Inflating Toy Balloons With Gas From the City Mains (Jul, 1930)

Inflating Toy Balloons With Gas From the City Mains

GAS from the city mains can be used to inflate toy balloons with the simple inflating device shown in the drawing above. Gas as it comes out of the ordinary jet has only a pressure of a couple of pounds behind it, which is quite insufficient for inflating purposes.

Secure an air-tight tin can and fit it with petcocks as indicated in the drawing. Exhaust the can of air by filling it with water, closing the top petcock to prevent air from rushing in when the drain is opened. Now turn on the gas and the water in the can will slowly trickle out, forced by the gas pressure. When the can is full of gas, attach the balloon to the top petcock and then turn on the water supply from the mains. The water will increase the gas pressure to 40 pounds. The water, therefore, must be turned on slowly so that the balloon will not burst from excess pressure.

To fix the shroud lines around the balloon, which are necessary to support the basket, take a board and fix two brads in it, spaced apart to a distance equal to one-sixth the circumference of the balloon when inflated. Blow the balloon up gently with your lips until it is rounded out to the desired size. A third brad is driven into the board above the other two, and this distance equals half the circumference of the balloon. The bottoms of the shroud lines are left long for attaching to the basket.

A paper drinking cup is used for the basket. When the balloon is inflated and its neck tied with silk thread to prevent the gas escaping, fill the basket with half an inch of water and take out a teaspoonful at a time until the balloon rises. When cast loose it will stay low enough in the air so you can observe it for a long time. Before filling with gas, it is best to dip the balloon in talcum powder to prevent scratches from pricking the rubber and puncturing it.

In inflating the balloon, the neck is attached to the petcock through the shroud lines, as illustrated in the drawing. Be sure that the shroud lines are hung evenly so that the lily cup basket is directly under the center of the balloon. This insures an even, steady ascent.

  1. Rick Auricchio says: December 27, 20089:35 pm

    Perfect for small kiddies. Yeesh.

  2. Charlene says: December 27, 200810:11 pm

    Dumbest idea of 1930.

  3. Dr Bob says: December 27, 200810:45 pm

    Reminds me when I visited my uncle’s farm.

    1) Fill a balloon with acetylene gas from the welder.

    2) Attach to a fence post about 100 feet away.

    3) Shoot balloon with pellet rifle from a safe distance.


  4. Jason says: December 27, 200811:30 pm

    This must have been before the addition of odorant to natural gas, otherwise – P.U.!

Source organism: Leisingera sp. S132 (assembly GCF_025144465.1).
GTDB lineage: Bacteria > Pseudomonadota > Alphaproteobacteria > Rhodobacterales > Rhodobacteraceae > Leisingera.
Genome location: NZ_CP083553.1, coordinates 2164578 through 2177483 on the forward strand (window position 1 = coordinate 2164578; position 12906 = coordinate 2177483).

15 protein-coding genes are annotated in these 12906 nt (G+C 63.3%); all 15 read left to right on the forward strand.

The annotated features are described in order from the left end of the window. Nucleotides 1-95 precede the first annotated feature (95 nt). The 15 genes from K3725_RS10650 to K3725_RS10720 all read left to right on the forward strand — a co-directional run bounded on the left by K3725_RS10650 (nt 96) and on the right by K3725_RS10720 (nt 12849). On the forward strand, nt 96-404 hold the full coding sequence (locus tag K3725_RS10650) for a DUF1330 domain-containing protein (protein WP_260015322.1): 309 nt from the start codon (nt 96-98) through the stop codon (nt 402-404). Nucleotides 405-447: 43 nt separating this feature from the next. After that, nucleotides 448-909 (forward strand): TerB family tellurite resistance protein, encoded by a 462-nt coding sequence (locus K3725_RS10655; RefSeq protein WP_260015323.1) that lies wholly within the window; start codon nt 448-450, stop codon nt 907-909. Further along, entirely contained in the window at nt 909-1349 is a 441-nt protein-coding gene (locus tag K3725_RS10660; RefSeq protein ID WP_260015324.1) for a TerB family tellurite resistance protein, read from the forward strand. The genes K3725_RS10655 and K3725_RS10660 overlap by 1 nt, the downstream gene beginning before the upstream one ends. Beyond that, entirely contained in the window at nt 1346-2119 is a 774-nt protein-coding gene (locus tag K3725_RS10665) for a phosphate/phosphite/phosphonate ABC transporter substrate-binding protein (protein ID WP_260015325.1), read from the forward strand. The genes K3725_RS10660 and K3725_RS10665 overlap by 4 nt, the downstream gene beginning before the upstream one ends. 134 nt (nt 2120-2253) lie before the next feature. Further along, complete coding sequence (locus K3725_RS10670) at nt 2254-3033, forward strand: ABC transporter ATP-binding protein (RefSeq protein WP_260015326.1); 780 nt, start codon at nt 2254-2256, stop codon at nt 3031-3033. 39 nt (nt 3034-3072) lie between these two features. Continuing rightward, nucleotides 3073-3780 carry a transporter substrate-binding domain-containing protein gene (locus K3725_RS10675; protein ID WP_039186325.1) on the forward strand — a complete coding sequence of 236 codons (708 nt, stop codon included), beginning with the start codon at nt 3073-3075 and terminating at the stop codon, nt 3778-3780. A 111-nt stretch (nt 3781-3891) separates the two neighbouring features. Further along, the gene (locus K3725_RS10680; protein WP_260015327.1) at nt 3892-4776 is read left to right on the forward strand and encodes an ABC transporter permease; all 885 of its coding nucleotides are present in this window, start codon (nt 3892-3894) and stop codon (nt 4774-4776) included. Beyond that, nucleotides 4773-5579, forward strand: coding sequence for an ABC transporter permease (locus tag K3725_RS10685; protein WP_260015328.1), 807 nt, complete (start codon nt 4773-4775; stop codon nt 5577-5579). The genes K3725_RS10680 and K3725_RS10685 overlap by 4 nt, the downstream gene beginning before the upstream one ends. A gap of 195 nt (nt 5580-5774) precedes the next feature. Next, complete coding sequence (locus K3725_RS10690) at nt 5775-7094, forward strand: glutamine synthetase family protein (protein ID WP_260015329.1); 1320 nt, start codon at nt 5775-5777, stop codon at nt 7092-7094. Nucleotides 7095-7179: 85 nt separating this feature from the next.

5. Rick Auricchio says: December 28, 200812:24 am

    Jason, it appears you’re correct. According to WikiPedia, under Natural Gas:

    “Adding odorant to natural gas began in the United States after the 1937 New London School explosion. The buildup of gas in the school went unnoticed, killing three hundred students and faculty when it ignited.”

  6. hwertz says: December 28, 200812:50 am

    “This must have been before the addition of odorant to natural gas, otherwise – P.U.!”
    They still don’t use it in Morocco! My sister singed off her eyebrows one day when she was lighting the stove, the neighbors came by and they all just kind of had a laugh.

  7. David Brodbeck says: December 28, 20083:14 am

    Back then, in most cases city gas would not have been natural gas as we know it today. It would have been producer gas, a mix of carbon monoxide and hydrogen. While natural gas is lighter than air, too, I don’t think you’d get as much buoyancy from it as is shown in this article.

  8. Robert Oshel says: December 28, 20088:58 am

    Natural gas now is generally regulated down to a couple of ounces of pressure at the meter for use in appliances, not a couple of pounds. Was higher pressure standard in the 1930s?

  9. Rick Auricchio says: December 28, 20083:50 pm

    I think the “couple of pounds” phrase is a typo or technical error.

  10. nlpnt says: December 28, 20088:38 pm

    “You’ll shoot your <> entire face off!”

  11. Al Bear says: December 28, 200811:03 pm

    And stuff like this started the shyster lawyer business/

  12. nlpnt says: December 29, 20086:57 pm

    OK, that was supposed to be;

    “You’ll shoot your eye out entire face off!”

  13. Bob says: December 29, 200811:14 pm

    This was crazy, even considering that it’s from 1930.

  14. mykeyfinn says: December 30, 20082:22 am

    ahhh for the good old days when stupidity killed and the intelligent could have fun with explosives

  15. LightningRose says: December 30, 20085:27 pm

    If that’s not crazy enough, I recommend methane bubbles.…

  16. Mike says: February 17, 20099:47 am

    They still use this technique in Turkey for balloons sold off the street. One night while sitting at a bar, we saw some idiot toss a cigarette butt near some happy couple holding a pair of these bombs and the explosion had us all about to dash under the table!

  17. Dave says: March 31, 20094:39 am

    I mean… what could go wrong!

  18. Nomadic View says: March 31, 20094:53 am

    Watching TV the other day, and I saw a documentary about a disaster in Texas during the 1930s, I think.. A school blew up, killing many many children. The cause was a leak in the furnace and it was one of the motivating factors for a law to mandate gas odorant in the natural gas supplies…

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